Penguins rookie defenseman Olli Maatta might be getting a taste of NHL life in Pittsburgh, but his native Finland has another calling that he’ll need to fulfill.
A hitch in the Finnish military.
In Finland, every able-bodied male must serve a term in the military sometime between the ages of 18 and 28. While there hasn’t been a war on Finnish soil since 1945 and the nation hasn’t had any involvement in a military conflict since, the duty must be served. Athletes are not exempted.
“I’ve got to arrange some time for it for sure,” Maatta said. “It’s something I have to do.”
Maatta, 19, isn’t sure when he will fulfill his obligation but has applied to join the navy. While athletes are not excluded from serving, arrangements are made for training and playing games. Maatta has the option of breaking up his six months of service in order to avoid any scheduling conflicts for games in North America.
“I’m pretty sure I can figure out something,” Maatta said. “I could do it in like two summers. That might be possible. They’re really good at [making arrangements]. If you play abroad, it’s not like you have to stay there for six months and miss the season.”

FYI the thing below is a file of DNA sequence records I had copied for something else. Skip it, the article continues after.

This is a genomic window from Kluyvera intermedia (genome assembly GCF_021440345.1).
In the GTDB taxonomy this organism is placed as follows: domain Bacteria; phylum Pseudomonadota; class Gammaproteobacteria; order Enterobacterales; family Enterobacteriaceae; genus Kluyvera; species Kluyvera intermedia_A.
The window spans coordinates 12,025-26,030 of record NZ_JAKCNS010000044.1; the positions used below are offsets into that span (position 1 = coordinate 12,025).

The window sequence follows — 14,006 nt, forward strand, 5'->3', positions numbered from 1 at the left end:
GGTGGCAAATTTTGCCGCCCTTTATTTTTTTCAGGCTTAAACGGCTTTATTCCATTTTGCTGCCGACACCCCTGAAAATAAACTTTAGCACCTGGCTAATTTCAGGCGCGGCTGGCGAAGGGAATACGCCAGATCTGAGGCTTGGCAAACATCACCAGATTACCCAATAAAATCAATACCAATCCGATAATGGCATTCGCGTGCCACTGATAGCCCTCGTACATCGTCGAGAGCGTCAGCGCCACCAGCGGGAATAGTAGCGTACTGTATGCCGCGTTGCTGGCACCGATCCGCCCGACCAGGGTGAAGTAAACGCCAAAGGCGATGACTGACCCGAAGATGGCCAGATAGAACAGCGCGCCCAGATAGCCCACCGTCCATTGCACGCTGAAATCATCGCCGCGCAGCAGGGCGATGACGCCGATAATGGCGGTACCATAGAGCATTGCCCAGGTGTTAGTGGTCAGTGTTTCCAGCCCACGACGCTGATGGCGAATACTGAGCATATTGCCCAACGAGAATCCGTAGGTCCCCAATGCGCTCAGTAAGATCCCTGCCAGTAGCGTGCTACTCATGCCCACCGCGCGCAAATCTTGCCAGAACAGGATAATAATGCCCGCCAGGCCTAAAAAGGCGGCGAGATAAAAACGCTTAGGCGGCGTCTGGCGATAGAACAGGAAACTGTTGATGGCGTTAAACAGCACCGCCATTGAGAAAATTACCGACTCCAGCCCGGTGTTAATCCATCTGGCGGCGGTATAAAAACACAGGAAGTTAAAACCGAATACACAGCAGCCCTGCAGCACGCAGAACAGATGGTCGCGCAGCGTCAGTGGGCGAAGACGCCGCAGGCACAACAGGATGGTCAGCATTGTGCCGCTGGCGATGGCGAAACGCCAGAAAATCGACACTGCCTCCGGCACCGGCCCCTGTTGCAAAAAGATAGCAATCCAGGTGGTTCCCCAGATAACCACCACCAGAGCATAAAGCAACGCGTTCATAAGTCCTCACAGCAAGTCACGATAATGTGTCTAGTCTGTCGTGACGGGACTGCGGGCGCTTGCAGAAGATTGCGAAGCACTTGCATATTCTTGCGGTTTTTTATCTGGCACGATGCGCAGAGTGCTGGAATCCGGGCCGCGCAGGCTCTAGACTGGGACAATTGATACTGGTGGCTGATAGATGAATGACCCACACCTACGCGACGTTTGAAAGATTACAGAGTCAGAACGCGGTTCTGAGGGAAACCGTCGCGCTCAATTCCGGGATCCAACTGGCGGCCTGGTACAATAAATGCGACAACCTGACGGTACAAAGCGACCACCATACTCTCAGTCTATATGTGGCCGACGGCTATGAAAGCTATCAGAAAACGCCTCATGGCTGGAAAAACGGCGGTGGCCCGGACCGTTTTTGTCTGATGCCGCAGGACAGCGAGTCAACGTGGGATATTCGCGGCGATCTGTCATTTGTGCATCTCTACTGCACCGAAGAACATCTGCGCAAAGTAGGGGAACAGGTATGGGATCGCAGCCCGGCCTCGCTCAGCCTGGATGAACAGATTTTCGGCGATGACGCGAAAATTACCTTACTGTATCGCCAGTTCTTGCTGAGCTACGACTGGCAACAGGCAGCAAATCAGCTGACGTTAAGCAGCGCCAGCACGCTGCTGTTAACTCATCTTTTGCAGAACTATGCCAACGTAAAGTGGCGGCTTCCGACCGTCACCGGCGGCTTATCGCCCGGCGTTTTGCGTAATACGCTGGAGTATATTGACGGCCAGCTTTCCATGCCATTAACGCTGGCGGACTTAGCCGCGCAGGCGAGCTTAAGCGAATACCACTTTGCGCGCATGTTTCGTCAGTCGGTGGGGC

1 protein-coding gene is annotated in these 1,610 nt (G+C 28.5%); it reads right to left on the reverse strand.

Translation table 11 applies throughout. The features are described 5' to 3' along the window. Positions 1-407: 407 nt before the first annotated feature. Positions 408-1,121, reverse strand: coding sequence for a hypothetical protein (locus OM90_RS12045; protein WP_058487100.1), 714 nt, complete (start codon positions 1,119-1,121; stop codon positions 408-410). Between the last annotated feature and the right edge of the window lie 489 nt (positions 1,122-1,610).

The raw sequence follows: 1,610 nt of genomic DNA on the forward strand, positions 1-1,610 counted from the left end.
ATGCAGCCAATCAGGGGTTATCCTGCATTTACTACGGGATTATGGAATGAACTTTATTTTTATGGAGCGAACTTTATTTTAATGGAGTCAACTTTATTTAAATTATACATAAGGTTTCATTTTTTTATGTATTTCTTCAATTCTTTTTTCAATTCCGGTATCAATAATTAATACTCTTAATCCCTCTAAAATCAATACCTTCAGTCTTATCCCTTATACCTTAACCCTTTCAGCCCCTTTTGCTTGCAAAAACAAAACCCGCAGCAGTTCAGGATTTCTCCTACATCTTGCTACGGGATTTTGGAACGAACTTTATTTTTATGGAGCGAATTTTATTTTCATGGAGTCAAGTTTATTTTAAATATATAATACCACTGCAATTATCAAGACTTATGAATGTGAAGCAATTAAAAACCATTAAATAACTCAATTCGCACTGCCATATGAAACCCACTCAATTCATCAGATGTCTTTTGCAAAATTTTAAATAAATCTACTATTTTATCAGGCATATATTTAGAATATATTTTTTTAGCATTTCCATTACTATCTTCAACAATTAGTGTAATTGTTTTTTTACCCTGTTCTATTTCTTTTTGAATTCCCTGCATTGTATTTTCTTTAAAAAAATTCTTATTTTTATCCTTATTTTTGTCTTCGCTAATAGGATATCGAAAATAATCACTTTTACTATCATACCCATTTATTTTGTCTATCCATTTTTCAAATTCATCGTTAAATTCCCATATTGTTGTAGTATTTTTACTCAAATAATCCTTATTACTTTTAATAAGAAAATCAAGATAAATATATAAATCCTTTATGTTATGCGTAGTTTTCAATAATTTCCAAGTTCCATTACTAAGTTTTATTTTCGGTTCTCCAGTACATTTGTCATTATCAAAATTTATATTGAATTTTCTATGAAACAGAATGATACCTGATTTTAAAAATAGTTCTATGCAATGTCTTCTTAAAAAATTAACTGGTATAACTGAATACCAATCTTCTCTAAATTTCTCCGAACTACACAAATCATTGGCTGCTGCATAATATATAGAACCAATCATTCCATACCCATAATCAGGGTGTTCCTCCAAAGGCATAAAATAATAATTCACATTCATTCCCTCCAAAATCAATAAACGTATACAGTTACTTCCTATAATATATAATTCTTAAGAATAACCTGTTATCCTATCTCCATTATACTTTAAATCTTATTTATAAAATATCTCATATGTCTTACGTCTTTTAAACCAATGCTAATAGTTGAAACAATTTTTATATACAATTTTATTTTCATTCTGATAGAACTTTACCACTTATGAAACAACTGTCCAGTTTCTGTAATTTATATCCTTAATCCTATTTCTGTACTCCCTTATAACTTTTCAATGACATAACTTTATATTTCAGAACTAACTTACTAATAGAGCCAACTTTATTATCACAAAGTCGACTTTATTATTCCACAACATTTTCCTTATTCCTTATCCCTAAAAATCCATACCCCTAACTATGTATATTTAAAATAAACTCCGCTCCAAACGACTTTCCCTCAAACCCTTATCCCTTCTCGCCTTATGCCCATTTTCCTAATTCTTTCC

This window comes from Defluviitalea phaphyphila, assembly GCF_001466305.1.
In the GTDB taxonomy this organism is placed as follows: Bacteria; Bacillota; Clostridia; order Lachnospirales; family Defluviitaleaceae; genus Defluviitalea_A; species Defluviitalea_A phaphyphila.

Maatta’s teammate Jussi Jokinen fulfilled his obligation to Finland in the early 2000s.
“I started the general army right after the World Junior [Championships],” Jokinen said. “I was able to get a couple of days off here and there when we had playoffs. After that, it was a straight three months.”
Jokinen, 30, admitted serving in the military can offer challenges to maintaining a training regimen as a hockey player.
“It takes lots of time when you want to be able to practice and work out the way you want,” he said. “[I spent] eight days in the forest and living in the tents in the winter when it was cold. That was the most challenging part of it.”
Maatta said he sees the benefits of serving.
“I think of it as growing toward an adult. It teaches you a little bit about life. That’s how I feel it is important.”
Seth Rorabaugh: email@example.com and Twitter @emptynetters.